The Disease Plucking the Feathers of Baby Penguins

Image 1Photo: SANCCOB

A cute-looking, almost human-like bird from Antarctica which has a large head, short neck and elongated body – and skin covered with shiny feathers. It’s a creature that needs no introduction – but did you know that some penguins are losing their plumage?

Yes, there is some bad news for penguin lovers. According to a study published in the journal Waterbirds, researchers are struggling with the problem of why some penguin chicks are losing their feathers. First observed at SANCCOB (Southern African Foundation for the Conservation of Coastal Birds) in 2006, this feather-loss disorder has become a matter of serious concern for the researchers.

African penguin chicks at SANCCOB were found to be suffering with this uncommon disease, and were small in weight and size in comparison with the other healthy fellows. Their growth-rate, too, was slow comparatively.

Image 2Photo: SANCCOB

The disease peaked in 2007, when researchers from the Wildlife Conservation Society (WCS), the University of Washington and Centro Nacional Patagónico also observed the same disorder in the chicks of related Magellanic penguins along Argentina’s coastline. The scientists do not know yet whether the disorders in the two species are connected.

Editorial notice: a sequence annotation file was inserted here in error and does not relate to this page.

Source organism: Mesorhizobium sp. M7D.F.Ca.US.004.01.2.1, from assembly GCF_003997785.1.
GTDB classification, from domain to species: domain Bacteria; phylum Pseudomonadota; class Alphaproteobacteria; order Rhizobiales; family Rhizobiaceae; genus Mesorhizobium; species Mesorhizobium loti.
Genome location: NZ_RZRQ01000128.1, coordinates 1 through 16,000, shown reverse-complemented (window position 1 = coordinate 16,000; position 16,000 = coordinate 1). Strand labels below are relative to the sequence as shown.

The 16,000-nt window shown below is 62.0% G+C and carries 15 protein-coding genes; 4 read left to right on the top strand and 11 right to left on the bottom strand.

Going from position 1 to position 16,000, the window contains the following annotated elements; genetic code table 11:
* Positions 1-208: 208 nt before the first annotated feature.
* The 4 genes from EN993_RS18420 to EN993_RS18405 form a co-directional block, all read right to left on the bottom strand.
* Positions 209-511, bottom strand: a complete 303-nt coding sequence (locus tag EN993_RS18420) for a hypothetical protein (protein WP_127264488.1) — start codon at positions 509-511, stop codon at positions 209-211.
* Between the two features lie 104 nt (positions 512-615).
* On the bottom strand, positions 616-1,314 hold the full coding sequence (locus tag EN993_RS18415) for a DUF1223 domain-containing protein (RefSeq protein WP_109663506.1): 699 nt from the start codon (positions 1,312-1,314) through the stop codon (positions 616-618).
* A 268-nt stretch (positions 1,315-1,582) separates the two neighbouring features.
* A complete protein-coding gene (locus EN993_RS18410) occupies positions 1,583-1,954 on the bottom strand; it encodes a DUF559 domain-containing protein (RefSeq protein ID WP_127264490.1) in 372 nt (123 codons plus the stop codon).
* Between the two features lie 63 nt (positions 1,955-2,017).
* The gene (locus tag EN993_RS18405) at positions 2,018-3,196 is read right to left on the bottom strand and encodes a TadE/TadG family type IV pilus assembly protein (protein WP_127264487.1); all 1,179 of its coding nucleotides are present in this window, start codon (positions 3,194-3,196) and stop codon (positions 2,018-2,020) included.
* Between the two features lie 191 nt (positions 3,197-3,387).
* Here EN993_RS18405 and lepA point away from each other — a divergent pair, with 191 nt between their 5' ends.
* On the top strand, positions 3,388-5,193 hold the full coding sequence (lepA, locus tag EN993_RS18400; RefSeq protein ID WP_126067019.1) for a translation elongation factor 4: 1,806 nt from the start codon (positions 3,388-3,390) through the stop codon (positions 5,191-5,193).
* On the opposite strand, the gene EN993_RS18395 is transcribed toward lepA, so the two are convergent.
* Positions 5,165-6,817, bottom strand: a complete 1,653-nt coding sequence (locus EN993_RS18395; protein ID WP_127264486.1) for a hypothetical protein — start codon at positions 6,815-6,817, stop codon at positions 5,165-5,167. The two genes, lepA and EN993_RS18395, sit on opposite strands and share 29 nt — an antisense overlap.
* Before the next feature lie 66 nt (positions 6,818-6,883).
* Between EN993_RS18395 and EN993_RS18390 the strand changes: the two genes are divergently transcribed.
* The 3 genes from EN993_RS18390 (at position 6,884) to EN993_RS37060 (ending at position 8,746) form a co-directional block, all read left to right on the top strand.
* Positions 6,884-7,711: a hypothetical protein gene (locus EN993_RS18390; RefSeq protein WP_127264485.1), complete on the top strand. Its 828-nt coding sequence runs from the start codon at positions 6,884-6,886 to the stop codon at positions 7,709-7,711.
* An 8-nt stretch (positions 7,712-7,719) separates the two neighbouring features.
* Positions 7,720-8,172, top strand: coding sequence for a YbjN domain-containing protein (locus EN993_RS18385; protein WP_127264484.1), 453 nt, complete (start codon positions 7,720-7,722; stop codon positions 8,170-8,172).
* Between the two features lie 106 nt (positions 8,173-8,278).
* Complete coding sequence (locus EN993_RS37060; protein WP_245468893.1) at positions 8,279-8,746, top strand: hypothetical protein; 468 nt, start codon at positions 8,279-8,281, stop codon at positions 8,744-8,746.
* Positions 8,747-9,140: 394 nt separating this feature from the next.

Pathogens, thyroid disorders, nutrient imbalances and genetics have all been named as possible reasons behind the outbreaks. According to Dr. Nola Parsons, the Veterinarian and Researcher at SANCCOB, the disorder in African penguins is most likely caused by an infection – in the absence of evidence for a parasite, malnutrition or stress.

Dr. Parsons is sending samples from penguins affected in 2010 to St John Fisher College in Rochester, New York, where efforts will be made to try and identify what it is that’s causing the disorder. We hope to hear some good news soon.

Source: SANCCOB Press Release

ADVERTISEMENT
ADVERTISEMENT